This and the next two Plates show different aspects of the tectonic effects of the collision between the Indian subcontinent and Eurasia. The collision was frontal in the Himalayas, but in the Kirthar and Sulaiman Ranges of western Pakistan, it was oblique. Assessment of deformational styles shown in Plates T-44 and T-45 (Zhob Valley and Zinda Pir) indicates that oblique collision there resulted in a structural complexity greater than that found in the foothills of the Himalayas (Plate T-46, Kohat). In an oblique collision zone, such structural complexity may be expressed by major strike-slip faulting, overprinting of tectonic domains, and drastic changes in the direction of thrusts and folds over short distances. All of these features can be seen in this Plate.
The city of Sibi is located in a small undeformed basin, presumably the westernmost outlier of the undeformed Indian subcontinent. West of the basin, thrust sheets moved eastward, which is the typical transport direction in the north-south-oriented Kirthar Range. In the extreme southwest corner of the Zhob Valley image is a fault parallel to a group of three or four faults farther west that repeat the sinistral motion along the Chaman fault. The fact that this is an active group of faults is demonstrated by a series of earthquakes (30000 killed in Quetta in 1935). Combined, the two transport directions, eastward-thrusting and sinistral strike-slip along north-south-oriented faults, indicate northwest motion of the subcontinent with respect to the Afghan block.
|Figure T-44.1||Figure T-44.2|
North of Sibi is the Sibi Trough, a triangular area with broad basins (A) separated by narrow tight folds. Details of the intricacies of these fold patterns are strikingly revealed in a SIR-A radar image (Figure T-44.1). The youngest deformed rocks are Pleistocene (Figure T-44.2, Mount Zarghun, 3615 m), implying that this is a trough in the process of being deformed. The accumulation of sediments continues in the southern basins around Sibi. Visible in some of the narrow anticlines are whitish Middle Eocene limestones (B); they, together with the overlying red bed sequence, are detached with respect to the lower strata. The detachment horizon is in Lower Eocene shales. Northeast of the Sibi Trough, Lower Eocene, Cretaceous (C), and Jurassic (D) rocks are exposed in the cores of doubly plunging folds, thus demonstrating that another, much deeper zone of detachment exists in this area. The folds contrast with those of the Sibi Trough, having broad anticlines and narrow synclines; such anticlines farther to the southeast host the major gas occurrences in Pakistan (e.g., the Sui gas field, located in the southernmost anticline visible in the Landsat image just to the southeast (Figure T-44.3). In the southeast corner of the Zhob Valley Plate, complex structures (E) between the broad folds attest to the role of the Lower Eocene shales as a detachment horizon higher in the section.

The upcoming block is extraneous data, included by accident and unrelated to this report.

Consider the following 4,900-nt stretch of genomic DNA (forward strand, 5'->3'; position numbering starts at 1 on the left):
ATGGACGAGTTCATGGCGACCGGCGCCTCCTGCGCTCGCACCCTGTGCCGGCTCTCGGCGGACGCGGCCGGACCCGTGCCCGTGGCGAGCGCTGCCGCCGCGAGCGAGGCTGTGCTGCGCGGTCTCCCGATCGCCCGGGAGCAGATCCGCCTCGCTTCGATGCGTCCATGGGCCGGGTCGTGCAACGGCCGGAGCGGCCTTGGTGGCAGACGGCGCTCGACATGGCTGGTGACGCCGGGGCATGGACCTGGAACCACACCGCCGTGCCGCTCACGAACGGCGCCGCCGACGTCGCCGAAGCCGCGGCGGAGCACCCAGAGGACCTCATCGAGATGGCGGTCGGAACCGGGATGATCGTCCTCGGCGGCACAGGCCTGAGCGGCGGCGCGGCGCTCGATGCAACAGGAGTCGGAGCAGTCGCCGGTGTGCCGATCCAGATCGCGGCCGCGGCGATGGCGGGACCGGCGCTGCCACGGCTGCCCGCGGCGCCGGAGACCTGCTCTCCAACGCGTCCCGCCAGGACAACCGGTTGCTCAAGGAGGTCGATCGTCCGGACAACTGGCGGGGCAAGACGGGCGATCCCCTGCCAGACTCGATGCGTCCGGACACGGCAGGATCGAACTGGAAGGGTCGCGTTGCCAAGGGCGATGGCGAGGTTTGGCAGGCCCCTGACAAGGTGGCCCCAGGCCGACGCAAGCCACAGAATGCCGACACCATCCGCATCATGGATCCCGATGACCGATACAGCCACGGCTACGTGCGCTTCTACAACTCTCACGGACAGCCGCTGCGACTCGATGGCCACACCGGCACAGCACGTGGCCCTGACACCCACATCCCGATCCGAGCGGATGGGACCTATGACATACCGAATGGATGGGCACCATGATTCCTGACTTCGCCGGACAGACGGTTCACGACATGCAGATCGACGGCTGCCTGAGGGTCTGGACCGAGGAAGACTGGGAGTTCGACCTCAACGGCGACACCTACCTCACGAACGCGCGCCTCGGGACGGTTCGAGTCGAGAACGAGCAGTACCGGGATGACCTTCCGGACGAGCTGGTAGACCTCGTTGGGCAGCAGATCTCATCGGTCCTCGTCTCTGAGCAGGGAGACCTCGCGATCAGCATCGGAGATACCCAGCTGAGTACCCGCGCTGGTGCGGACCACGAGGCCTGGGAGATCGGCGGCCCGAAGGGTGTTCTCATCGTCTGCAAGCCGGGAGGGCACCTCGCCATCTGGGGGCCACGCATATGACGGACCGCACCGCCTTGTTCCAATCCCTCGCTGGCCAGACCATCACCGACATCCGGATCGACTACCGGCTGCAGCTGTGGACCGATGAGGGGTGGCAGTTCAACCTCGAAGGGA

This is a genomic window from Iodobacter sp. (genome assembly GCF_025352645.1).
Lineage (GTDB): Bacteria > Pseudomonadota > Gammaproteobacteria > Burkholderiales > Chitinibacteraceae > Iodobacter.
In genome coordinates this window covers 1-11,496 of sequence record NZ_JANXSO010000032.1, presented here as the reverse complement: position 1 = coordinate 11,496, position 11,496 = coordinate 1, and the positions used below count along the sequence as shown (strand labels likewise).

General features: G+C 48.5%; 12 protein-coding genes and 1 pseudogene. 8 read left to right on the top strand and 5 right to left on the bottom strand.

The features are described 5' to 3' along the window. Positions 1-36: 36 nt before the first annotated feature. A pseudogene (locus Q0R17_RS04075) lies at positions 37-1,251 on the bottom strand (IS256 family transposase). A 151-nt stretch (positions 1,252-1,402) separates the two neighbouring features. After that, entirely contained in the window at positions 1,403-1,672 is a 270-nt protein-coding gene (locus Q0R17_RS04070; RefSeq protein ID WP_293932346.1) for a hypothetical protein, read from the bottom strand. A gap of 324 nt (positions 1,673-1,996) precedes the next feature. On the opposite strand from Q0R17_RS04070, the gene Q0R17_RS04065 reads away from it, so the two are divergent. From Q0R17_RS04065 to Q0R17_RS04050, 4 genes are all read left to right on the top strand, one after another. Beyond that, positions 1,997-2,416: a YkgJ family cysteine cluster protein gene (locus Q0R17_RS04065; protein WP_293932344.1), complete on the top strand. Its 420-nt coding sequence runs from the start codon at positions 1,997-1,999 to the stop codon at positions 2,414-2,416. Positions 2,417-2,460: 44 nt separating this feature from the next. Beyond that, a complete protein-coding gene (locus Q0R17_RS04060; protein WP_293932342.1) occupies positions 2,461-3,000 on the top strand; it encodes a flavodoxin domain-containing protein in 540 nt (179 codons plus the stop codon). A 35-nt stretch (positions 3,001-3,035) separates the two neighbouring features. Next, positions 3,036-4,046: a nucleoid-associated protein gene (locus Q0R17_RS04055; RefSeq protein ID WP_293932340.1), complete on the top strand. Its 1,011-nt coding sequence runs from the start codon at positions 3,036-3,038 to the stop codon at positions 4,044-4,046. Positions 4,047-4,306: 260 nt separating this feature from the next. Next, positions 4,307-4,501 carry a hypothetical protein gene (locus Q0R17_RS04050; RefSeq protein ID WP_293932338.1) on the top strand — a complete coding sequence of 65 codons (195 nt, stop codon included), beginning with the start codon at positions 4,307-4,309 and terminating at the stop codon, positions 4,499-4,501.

All deformation discussed thus far is of Late Tertiary, Pleistocene, or even Recent age. Farther to the north, however, spectacular examples of older deformation are visible. For example, near the apex of the Sibi Trough, the existence of a thrust fault can be inferred from the repetition of Paleocene limestone (F) (Kazmi, 1979). The upper slab has been partially eroded and is discordantly overlain by Miocene red beds, which, together with the underlying thrust sheet, are folded in an anticline and syncline. The folds are cut off by a Late Tertiary or Pleistocene thrust fault overlain by a unit with two huge slabs of dark (almost black) rock (G). These are ophiolites, originally part of the mantle and oceanic crust that once separated Eurasia from the subcontinent. The ophiolites were thrust upon the continent before the collision, but not later than Paleocene, since they are overlain by white limestones of Early Eocene age (Abbas and Ahmad, 1979). The ophiolites are underlain by mélanges, chaotic deposits which contain large ophiolitic blocks that are visible in the Landsat image.
North of Muslimbagh (meaning Garden of Muslims; bright red in the Plate), both Eocene rocks and ophiolites are caught in imbricate thrust slices beneath the major thrust fault of the area, the Zhob Valley thrust (H). This fault juxtaposes Tertiary marine rocks, similar to those in the Makran (see Plate T-43), with continental red beds, also of Tertiary age. The marine sediments had been deposited in the gulf between the Afghan block and the advancing subcontinent before they were underthrust by the latter. The telescoping of two different facies domains was preceded by folding, as can be deduced from the syncline that is cut by the Zhob Valley thrust (I). (GCW: K. A. DeJong) Landsat 30212-05203, October 3, 1978.
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